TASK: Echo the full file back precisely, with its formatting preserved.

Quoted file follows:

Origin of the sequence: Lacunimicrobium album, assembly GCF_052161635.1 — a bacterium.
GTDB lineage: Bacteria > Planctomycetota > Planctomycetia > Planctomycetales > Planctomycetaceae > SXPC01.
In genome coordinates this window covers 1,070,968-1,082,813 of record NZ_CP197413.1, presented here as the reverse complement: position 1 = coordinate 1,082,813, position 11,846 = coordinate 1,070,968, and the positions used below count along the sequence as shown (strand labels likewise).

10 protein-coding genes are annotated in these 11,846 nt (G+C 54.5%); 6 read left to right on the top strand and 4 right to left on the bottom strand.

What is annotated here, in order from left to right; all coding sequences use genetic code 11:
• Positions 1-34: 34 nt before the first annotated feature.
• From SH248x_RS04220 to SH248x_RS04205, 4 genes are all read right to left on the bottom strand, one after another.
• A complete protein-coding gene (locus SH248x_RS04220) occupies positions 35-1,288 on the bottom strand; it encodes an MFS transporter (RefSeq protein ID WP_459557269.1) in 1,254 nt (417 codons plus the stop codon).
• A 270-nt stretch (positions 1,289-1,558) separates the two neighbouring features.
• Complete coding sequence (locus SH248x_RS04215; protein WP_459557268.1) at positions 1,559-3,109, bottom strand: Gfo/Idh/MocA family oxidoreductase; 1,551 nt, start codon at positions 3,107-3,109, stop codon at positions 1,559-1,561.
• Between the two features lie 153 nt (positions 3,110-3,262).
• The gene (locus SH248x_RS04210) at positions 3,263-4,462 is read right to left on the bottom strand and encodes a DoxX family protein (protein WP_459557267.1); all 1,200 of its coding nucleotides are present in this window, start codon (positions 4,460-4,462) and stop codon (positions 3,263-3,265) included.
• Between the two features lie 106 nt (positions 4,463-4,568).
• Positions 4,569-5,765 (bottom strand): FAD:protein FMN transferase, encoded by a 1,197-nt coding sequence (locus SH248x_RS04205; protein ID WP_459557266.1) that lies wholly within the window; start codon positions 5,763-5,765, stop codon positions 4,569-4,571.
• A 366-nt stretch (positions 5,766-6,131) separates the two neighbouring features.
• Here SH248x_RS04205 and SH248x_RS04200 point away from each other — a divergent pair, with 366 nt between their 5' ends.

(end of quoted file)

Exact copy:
Origin of the sequence: Lacunimicrobium album, assembly GCF_052161635.1 — a bacterium.
GTDB lineage: Bacteria > Planctomycetota > Planctomycetia > Planctomycetales > Planctomycetaceae > SXPC01.
In genome coordinates this window covers 1,070,968-1,082,813 of record NZ_CP197413.1, presented here as the reverse complement: position 1 = coordinate 1,082,813, position 11,846 = coordinate 1,070,968, and the positions used below count along the sequence as shown (strand labels likewise).

10 protein-coding genes are annotated in these 11,846 nt (G+C 54.5%); 6 read left to right on the top strand and 4 right to left on the bottom strand.

What is annotated here, in order from left to right; all coding sequences use genetic code 11:
• Positions 1-34: 34 nt before the first annotated feature.
• From SH248x_RS04220 to SH248x_RS04205, 4 genes are all read right to left on the bottom strand, one after another.
• A complete protein-coding gene (locus SH248x_RS04220) occupies positions 35-1,288 on the bottom strand; it encodes an MFS transporter (RefSeq protein ID WP_459557269.1) in 1,254 nt (417 codons plus the stop codon).
• A 270-nt stretch (positions 1,289-1,558) separates the two neighbouring features.
• Complete coding sequence (locus SH248x_RS04215; protein WP_459557268.1) at positions 1,559-3,109, bottom strand: Gfo/Idh/MocA family oxidoreductase; 1,551 nt, start codon at positions 3,107-3,109, stop codon at positions 1,559-1,561.
• Between the two features lie 153 nt (positions 3,110-3,262).
• The gene (locus SH248x_RS04210) at positions 3,263-4,462 is read right to left on the bottom strand and encodes a DoxX family protein (protein WP_459557267.1); all 1,200 of its coding nucleotides are present in this window, start codon (positions 4,460-4,462) and stop codon (positions 3,263-3,265) included.
• Between the two features lie 106 nt (positions 4,463-4,568).
• Positions 4,569-5,765 (bottom strand): FAD:protein FMN transferase, encoded by a 1,197-nt coding sequence (locus SH248x_RS04205; protein ID WP_459557266.1) that lies wholly within the window; start codon positions 5,763-5,765, stop codon positions 4,569-4,571.
• A 366-nt stretch (positions 5,766-6,131) separates the two neighbouring features.
• Here SH248x_RS04205 and SH248x_RS04200 point away from each other — a divergent pair, with 366 nt between their 5' ends.